One weekend from a break later and Super Smash Con astounds with the sheer volume of high quality sets. While I choose only to write about a select few, there are too many great sets from this weekend to only pick 5 or 6. The following sets are the best of the best from this weekend.
Super Smash Con 2016
Losers Top 24: Ally vs TSM | ZeRo
Mario vs Diddy Kong/Cloud
One week this could be grand finals. This week, this set decided who would place 13th. It’s only fitting that, despite both player’s being knocked into losers far earlier than expected, they would face off once again. ZeRo starts this set well, 2 stocking Ally in game 1, calling out all of his neutral options. Game 2 looks like a JV 2 stock until Ally, a master of comebacks, jabs, stuffs a double jump off stage with a weak nair and footstools ZeRo to win the game. Later in the set, perhaps in desperation, ZeRo switches to Cloud, but it proves not ready to face off against Ally.
Phase 2 Pools: PG | ESAM vs Noble | Ryo
Pikachu vs Corrin
ESAM, now using a new control scheme, looks better and in more control than ever. His Pikachu still retains its edge-guarding capabilities that make it so deadly, but with perfect turn arounds, is consistently jab locking off any un-teched aerial he gets. Meanwhile, Ryo’s movement with Corrin uses every bait in the book to hit ESAM where he doesn’t expect. ESAM’s trouble taking stocks shows. As long as Ryo avoids getting the gimp, he gets one of Corrin’s deadly long-range tools to hit. With rage on his side, ESAM has trouble, even with his usual speed, to take Corrin’s stocks.
Losers Top 8: TA | Fatality vs dT | Dabuz
Captain Falcon vs Rosalina/Olimar
Fatality makes the Rosalina match-up look like a cake-walk. Even with percent deficits, even with Luma interrupting him, Fatality found a way through to find his Knees, his spikes, and kill throws when those weren’t enough. It seems Rosalina’s weight and floaty nature is perfect for Falcon to mimic his melee counterpart in air wobbling with up airs. Fatality goes 2-0 up on Dabuz, forcing him to revise his entire game plan. Re-think he does as Dabuz drops his main character to switch to Olimar, his secondary character pick. This choice proves fruitful as Fatality no longer has the free space to move. Even as a secondary, Dabuz’ Olimar looks better than it ever has, with kill confirm combos, new low percent combos and always having a blue ready for a kill throw.
Phase 2 Pools: MVG | Scatt vs dT | Dabuz
Megaman vs Rosalina
Scatt seems to always run into a Rosalina or Sheik main in bracket. The best U.S. Megaman main, after being stuffed for approaching and having all of his items taken from Dabuz in game 1, finds exactly what he needs: patience. He out waits Dabuz and slowly pushes advantageous positions in game 2, spacing himself within the range where Gravity Pull is punishable even if Dabuz takes a projectile. Losing game 2, Dabuz plays even slower and more patiently. Often, on Duck Hunt, the two players simply stand in their positions, one trying to wait to regain middle stage, the other waiting for them to move. A slow, but explosive set, this is good to watch for understanding why waiting, even in disadvantage can be fruitful.
Losers Top 24: Noble | Ryo vs Abadango
Ike/Roy vs Mewtwo/Rosalina
After a strong win from Abadango in game 1 that just looked like standard Mewtwo play, Ryo pulls out an unexpected Roy pick. Ryo’s Roy quickly contrasts with his Ike, going from slower with heavy coverage, to a speedy rush down style throwing out well-timed hit-boxes. Even though the beginning of game 2 looks grim, Ryo swings back after losing his first stock with a first hit nair>jab>Blazer kill confirm. Despite Abadango constantly having a massive lead, another jab>Blazer takes out Abadango under 100% after the hit on Battlefield. A game 3 los sin the same match-up and Abadango switches to Rosalina to deal with Ryo’s immense kill pressure. Crowd on his side, Ryo fights stays Roy for the rest of the set, attempting to pierce through Abadango’s defences.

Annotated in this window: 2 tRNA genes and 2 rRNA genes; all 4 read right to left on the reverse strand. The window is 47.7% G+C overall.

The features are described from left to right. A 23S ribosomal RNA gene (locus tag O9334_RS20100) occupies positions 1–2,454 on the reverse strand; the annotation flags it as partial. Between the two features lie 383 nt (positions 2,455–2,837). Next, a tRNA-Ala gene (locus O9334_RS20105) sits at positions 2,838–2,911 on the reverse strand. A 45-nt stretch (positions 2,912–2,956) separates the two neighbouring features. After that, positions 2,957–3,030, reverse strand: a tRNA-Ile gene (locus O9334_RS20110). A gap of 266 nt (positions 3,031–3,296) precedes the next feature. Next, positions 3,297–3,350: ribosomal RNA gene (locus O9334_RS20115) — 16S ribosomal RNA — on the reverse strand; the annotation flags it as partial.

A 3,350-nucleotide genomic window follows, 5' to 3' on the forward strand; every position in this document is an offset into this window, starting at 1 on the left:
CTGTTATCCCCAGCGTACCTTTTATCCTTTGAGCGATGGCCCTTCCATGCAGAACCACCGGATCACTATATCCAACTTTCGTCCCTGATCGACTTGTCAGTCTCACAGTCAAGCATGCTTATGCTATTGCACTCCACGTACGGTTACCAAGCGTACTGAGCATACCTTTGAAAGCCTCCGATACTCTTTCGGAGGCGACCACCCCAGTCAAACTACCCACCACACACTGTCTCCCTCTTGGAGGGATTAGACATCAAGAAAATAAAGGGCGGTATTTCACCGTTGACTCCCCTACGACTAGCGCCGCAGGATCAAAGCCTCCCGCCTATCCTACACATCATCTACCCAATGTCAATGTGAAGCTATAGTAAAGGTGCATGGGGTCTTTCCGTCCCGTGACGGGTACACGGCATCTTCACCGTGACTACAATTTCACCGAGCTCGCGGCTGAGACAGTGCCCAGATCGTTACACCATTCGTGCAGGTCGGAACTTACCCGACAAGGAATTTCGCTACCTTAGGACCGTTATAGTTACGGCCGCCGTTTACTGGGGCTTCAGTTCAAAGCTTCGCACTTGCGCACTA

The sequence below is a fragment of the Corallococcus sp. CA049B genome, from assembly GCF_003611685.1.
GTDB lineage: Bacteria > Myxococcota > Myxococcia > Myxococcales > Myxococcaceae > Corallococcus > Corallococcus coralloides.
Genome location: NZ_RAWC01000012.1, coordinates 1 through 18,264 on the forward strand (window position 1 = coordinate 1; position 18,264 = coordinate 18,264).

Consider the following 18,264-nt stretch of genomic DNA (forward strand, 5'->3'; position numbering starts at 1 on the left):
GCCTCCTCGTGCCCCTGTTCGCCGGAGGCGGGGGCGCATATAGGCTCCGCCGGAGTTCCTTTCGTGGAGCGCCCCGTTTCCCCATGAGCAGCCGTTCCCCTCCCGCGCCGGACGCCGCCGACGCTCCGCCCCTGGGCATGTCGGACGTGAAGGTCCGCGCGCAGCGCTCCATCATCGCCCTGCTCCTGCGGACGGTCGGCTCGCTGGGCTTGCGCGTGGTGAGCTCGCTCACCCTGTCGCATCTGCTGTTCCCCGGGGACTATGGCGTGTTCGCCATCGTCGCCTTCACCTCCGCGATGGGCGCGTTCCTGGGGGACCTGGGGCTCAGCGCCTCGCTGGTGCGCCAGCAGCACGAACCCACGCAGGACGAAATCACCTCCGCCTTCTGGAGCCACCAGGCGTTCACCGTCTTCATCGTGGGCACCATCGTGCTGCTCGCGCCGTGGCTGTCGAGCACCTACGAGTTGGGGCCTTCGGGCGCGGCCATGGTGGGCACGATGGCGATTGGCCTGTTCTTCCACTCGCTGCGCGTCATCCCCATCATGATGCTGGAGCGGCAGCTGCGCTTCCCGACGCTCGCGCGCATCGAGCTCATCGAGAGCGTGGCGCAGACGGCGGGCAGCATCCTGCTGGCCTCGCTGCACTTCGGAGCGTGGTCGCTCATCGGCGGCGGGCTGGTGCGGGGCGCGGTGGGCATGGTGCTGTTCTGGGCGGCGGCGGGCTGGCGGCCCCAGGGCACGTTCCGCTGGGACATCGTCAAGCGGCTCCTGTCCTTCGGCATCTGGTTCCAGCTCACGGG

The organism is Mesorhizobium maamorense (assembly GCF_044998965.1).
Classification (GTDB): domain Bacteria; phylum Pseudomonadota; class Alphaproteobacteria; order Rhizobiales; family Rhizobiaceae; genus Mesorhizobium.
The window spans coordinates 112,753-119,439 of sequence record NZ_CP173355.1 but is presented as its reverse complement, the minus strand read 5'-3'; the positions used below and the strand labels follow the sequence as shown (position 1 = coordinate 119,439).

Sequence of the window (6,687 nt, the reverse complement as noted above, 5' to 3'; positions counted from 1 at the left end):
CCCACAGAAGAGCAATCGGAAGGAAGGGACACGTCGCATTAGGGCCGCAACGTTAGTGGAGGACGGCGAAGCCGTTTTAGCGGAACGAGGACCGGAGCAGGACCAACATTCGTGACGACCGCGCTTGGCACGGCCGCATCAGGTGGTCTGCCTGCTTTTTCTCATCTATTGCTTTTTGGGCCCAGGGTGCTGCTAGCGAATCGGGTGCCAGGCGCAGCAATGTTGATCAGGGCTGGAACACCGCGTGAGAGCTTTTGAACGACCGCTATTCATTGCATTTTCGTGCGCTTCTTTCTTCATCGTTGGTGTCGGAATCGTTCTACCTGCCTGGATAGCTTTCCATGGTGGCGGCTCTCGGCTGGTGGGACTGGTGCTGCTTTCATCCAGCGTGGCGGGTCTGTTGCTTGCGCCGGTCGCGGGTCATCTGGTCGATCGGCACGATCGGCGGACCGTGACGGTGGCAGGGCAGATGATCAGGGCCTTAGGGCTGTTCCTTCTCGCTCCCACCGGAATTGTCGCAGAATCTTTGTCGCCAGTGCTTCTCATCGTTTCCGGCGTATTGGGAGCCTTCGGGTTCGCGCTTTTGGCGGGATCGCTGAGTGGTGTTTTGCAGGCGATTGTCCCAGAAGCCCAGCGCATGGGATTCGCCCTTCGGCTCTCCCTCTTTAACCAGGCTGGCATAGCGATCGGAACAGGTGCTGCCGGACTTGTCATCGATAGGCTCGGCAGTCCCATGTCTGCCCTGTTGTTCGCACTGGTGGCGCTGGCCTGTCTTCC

Doubles Winners Finals and Grand Finals: ZeRo + Nairo vs Taiheta + Gomamugitya
Finally, Taiheta and Gomamugitya come to the U.S. to show off the best Lucario team in Smash 4. They use the old, but massively effective Anubis strategy to perfection. For those unfamiliar, the Anubis strategy is a Lucario specific teams strategy that has the Lucario playing an aggressive spacing game and losing stocks while their partner stock tanks. It originated in Brawl. Lucario gains aura as he has less stocks than the opposing team and his partner, so as long as the partner has 3 stocks, Lucario gains a massive boost. Combined with Lucas’ extra range on psi-magnet and new properties to its lag after healing, the team is one of the best in the game. Despite team healing nerfs, the aura helps in counteracting the nerfs. This team works by the Lucario constantly healing the Lucas so that he keeps 0% and 3 stocks for as long as possible, effectively endlessly stock tanking.
In these sets, ZeRo and Nairo work their best to play against these two as if they were the Ice Climbers, constantly separating Lucario and Lucas. Unfortunately for them Taiheta and Goma, with the synergy of years teaming together, are able to find the perfect moments to heal the Lucas. ZeRo and Nairo find their moments to finishing touch Taiheta, though, ending stocks at 60% and balancing the Anubis-Medic strategy. This is some of the best doubles play I’ve ever seen in Smash 4, and these are the best sets of the weekend.
Again this weekend had amazing sets, and I can’t write about all of them. Below are links to some of the other great sets that aren’t talked about in the article.
Void vs Fatality
Anti vs Dabuz
MVD vs Scatt
Void vs Ally